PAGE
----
A Hard Day’s Night Get’s the Criterion 50th Anniversary Restoration It Deserves
When it was released in 1964, Time magazine called A Hard Day’s Night “One of the smoothest, freshest, funniest films ever made for purposes of exploitation.” It’s hard to find a modern cultural equivalent. Clearly the multiple Justin Bieber documentaries or silly pop-star musicals like From Justin to Kelly don’t hold a candle to Richard Lester’s witty and innovative film. The closest comparison I can think of is Spice World, where the Spice Girls also played scripted versions of themselves but parodying themselves in a way that panders to their fans but doesn’t exactly break cinematic ground.
Filmed a month after The Beatles invaded America, rocking out on the Ed Sullivan show, the film follows John, Paul, George, and Ringo as clever, cheeky versions of themselves (though it’s hard to believe that they weren’t just as cheeky in real life). The fab four are making their way to Liverpool for a TV appearance, barely making it to their train as they run madly away from an adoring mob. The boys accept their celebrity good-naturedly, while acknowledging how taxing it can be. On the train Paul introduces his Grandfather (Wilfrid Brambell), a “clean” old man with a proclivity for troublemaking. The boys lock Grandfather up in the cargo area of the train, using it as an excuse to bust out their instruments and treat some fellow traveling girls to a performance. At their destination, Grandfather steals an invite to a casino while the boys shirk fan-mail duties to dance. At the rehearsal for the TV show next day, Grandfather incites further mischief by convincing Ringo he’s not living life to his fullest resulting in his last-minute abandonment of his duties, forcing his bandmates to search the city for him. Of course they make it back in the nick of time for their performance, closing out the film with iconic footage of just how crazed their fans truly were as young girls and boys scream their heads off at the cool foursome playing a few more of their incredibly catchy hits.
The film takes advantage of the boys’ Liverpool accents, upbringing, and the cheeky humor associated with the area. They poke fun cleverly at their celebrity and the nature of celebrity itself. In one sketch George wanders into a casting call where he’s told what the latest fashions will soon be, declaring them “grotty” (short for grotesque) he shirks their show and their fashion choices. The casting director consults his trend calendar after he leaves, declaring that they’d better soon fire the show’s host, as she’s likely soon to be out of style and best to be ahead of the curve. Another scene involves John running into an actress in the hall who insists he looks just like “him” (without ever saying John’s name). John denies it and a very meta sort of conversation ensues where he claims to have heard rumors of the actress and “him” but that he stood up for her. Their conversation ends when the actress claims she can’t even see the resemblance now that she thinks of it, causing John to claim “she looks more like him than I do”. It’s a hilarious, introspective, and satirical bit that not only highlights the genius of the film’s writing but also showcases just how well the young stars were able to handle themselves when tasked with the challenge of simultaneously acting while being themselves.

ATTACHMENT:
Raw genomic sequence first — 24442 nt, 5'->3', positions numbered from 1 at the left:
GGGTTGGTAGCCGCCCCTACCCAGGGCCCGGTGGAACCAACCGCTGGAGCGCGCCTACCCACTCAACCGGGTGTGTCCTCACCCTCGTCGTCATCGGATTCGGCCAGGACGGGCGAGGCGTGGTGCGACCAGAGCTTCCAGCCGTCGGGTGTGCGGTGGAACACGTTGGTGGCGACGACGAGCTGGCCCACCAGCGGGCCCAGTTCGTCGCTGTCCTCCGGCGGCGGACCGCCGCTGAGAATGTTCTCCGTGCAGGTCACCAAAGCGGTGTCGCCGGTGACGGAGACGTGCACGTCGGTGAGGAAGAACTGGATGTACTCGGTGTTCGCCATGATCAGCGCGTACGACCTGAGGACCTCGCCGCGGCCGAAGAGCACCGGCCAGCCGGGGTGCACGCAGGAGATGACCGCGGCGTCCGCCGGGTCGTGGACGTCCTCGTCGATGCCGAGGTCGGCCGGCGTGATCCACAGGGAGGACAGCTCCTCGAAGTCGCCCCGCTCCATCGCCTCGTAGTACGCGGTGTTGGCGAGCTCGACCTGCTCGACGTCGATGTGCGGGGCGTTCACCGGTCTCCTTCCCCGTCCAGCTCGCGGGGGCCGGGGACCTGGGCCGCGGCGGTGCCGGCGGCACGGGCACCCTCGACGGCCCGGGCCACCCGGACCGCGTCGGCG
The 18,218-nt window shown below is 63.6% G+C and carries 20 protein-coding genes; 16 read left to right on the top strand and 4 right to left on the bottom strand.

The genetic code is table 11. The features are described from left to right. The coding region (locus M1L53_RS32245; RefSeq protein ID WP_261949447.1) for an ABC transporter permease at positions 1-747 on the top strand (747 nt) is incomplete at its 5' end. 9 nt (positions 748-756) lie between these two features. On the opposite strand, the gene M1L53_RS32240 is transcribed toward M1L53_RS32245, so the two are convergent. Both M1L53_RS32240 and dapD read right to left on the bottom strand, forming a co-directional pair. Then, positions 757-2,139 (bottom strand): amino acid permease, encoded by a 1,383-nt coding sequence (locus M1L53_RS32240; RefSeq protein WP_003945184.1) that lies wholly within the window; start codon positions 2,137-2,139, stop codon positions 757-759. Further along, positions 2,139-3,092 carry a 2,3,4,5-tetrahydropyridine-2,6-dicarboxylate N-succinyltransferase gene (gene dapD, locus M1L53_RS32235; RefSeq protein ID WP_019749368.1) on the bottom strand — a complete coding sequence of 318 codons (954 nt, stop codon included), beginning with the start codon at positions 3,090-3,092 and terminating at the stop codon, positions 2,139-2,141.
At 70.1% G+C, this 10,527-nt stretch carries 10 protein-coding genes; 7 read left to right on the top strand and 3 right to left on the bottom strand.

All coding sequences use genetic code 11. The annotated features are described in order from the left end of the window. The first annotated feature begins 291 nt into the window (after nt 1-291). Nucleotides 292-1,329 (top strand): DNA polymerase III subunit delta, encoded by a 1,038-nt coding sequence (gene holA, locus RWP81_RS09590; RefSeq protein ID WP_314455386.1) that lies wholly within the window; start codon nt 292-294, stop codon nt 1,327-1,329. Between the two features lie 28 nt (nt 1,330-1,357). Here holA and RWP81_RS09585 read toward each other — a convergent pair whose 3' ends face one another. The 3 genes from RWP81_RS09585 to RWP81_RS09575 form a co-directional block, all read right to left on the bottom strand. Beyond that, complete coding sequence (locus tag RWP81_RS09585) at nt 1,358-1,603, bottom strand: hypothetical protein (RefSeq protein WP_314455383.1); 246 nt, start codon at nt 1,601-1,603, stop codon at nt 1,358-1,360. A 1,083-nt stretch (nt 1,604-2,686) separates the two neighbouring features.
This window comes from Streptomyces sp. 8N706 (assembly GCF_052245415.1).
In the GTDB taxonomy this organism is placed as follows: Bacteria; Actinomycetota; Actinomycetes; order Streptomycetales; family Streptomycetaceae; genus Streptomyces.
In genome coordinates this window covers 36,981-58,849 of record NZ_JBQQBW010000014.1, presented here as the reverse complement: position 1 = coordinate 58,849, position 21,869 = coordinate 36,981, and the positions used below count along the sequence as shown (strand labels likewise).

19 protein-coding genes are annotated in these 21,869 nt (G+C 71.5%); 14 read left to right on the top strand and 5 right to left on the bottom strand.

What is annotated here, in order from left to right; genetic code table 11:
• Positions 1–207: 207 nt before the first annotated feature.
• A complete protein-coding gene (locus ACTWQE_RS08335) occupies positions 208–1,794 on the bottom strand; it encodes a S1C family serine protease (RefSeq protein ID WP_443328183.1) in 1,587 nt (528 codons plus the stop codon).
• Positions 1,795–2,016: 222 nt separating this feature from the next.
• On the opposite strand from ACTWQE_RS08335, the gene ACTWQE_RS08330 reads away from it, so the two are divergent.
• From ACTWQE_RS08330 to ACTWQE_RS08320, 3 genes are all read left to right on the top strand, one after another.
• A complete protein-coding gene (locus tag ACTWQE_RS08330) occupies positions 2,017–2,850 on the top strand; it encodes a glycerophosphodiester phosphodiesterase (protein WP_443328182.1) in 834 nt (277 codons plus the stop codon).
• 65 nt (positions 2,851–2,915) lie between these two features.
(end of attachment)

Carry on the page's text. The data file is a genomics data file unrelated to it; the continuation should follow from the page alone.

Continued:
A Hard Day’s Night was nominated for two Oscars, Best Screenplay and Best Score, and its distinctive style influenced countless future projects from The Monkees’ TV show to the advent of music videos. What I find most interesting about the film is the way it was so perfectly suited for The Beatles. Alun Owen was chosen as screenwriter because of his mastery of the particular humor associated with Liverpool and his screenplay and its unique vignette style were the perfect way to give fans the exposure they demanded of the band, while allowing the musicians to have fun, showcase their music, and yet also gain a sincere sense of character that makes them even more loveable.
Criterion’s edition is gorgeous having used the original 35mm camera negative. It was scanned in 4k resolution and retains the film’s singularity while enhancing a crystal clear and detailed picture. The film is in its original theatrical aspect ration of 1.75:1 and sounds exceptionally awesome. The final result was approved by director Richard Lester and while it is now available for purchase on Blu-Ray/DVD it is also getting a limited release in theaters, an experience hard to duplicate, so get out and see it if you are able.
A Hard Day’s Night is opening Nationwide July 4th and will be playing at The Cinefamily in Los Angeles from Friday, July 4th until Thursday, July 10th.